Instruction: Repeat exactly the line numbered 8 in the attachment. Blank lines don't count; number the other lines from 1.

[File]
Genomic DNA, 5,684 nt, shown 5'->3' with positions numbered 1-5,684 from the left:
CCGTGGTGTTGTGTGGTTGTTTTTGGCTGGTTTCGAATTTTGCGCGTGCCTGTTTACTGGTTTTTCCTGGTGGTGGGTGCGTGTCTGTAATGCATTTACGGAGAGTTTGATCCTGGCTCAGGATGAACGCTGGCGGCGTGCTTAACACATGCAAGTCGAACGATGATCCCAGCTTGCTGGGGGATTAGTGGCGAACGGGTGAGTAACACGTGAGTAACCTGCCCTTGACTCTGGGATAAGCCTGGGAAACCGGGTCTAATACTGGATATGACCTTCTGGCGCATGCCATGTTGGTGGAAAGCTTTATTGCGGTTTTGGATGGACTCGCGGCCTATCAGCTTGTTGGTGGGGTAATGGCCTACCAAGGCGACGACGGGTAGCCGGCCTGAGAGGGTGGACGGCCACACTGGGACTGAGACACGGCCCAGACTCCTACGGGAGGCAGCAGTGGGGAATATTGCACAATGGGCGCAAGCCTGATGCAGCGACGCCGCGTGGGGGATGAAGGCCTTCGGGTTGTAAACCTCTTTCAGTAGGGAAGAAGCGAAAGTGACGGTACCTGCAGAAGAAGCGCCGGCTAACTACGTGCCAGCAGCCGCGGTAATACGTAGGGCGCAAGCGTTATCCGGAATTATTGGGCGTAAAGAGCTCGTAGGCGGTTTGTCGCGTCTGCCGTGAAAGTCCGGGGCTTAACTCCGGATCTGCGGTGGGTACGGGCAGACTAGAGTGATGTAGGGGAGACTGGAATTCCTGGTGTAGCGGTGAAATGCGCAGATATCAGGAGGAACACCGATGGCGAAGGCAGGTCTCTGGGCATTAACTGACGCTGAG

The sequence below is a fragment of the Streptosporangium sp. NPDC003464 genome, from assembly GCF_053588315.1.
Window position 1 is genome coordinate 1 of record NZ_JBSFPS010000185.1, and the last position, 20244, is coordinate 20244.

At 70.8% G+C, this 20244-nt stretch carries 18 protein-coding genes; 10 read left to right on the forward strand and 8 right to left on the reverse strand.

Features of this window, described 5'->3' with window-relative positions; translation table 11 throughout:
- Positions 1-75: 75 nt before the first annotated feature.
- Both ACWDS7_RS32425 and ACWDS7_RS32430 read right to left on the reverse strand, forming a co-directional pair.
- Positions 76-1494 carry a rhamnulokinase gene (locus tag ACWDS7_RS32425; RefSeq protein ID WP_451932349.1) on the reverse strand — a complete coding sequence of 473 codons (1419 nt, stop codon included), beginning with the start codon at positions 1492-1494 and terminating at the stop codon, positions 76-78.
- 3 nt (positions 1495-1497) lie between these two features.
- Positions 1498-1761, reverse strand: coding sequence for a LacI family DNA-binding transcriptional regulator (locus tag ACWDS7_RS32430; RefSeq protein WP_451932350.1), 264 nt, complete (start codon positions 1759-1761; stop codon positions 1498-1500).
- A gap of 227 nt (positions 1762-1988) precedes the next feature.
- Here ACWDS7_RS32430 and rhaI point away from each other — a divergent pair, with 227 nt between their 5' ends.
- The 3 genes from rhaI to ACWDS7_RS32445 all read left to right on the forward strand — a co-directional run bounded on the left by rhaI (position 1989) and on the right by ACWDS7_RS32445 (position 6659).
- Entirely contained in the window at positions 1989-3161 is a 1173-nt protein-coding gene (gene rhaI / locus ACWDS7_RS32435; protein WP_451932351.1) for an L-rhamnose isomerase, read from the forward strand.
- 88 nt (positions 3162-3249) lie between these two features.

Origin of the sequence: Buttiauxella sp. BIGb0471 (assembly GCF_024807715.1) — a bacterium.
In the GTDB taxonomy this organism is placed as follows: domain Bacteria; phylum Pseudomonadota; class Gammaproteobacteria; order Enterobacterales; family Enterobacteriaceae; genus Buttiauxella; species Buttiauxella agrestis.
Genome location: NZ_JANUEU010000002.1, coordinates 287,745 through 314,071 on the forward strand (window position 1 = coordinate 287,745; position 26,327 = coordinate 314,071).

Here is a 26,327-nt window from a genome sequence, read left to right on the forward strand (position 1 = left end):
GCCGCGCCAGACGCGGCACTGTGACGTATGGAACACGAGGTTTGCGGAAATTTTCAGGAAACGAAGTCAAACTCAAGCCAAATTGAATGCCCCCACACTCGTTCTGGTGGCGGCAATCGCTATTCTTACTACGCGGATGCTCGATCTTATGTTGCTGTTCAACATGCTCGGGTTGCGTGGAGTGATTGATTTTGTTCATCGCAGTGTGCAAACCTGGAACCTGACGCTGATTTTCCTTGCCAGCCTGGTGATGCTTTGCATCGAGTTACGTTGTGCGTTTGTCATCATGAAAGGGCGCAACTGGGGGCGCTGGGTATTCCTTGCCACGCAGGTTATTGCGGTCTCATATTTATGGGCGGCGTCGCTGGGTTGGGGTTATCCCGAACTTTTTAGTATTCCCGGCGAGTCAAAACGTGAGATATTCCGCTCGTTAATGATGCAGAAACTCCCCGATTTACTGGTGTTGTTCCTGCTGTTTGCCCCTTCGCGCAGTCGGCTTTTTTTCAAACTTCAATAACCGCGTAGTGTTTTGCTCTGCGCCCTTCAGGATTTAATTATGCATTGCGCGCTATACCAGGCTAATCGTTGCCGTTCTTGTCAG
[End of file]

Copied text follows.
- Both ACWDS7_RS32425 and ACWDS7_RS32430 read right to left on the reverse strand, forming a co-directional pair.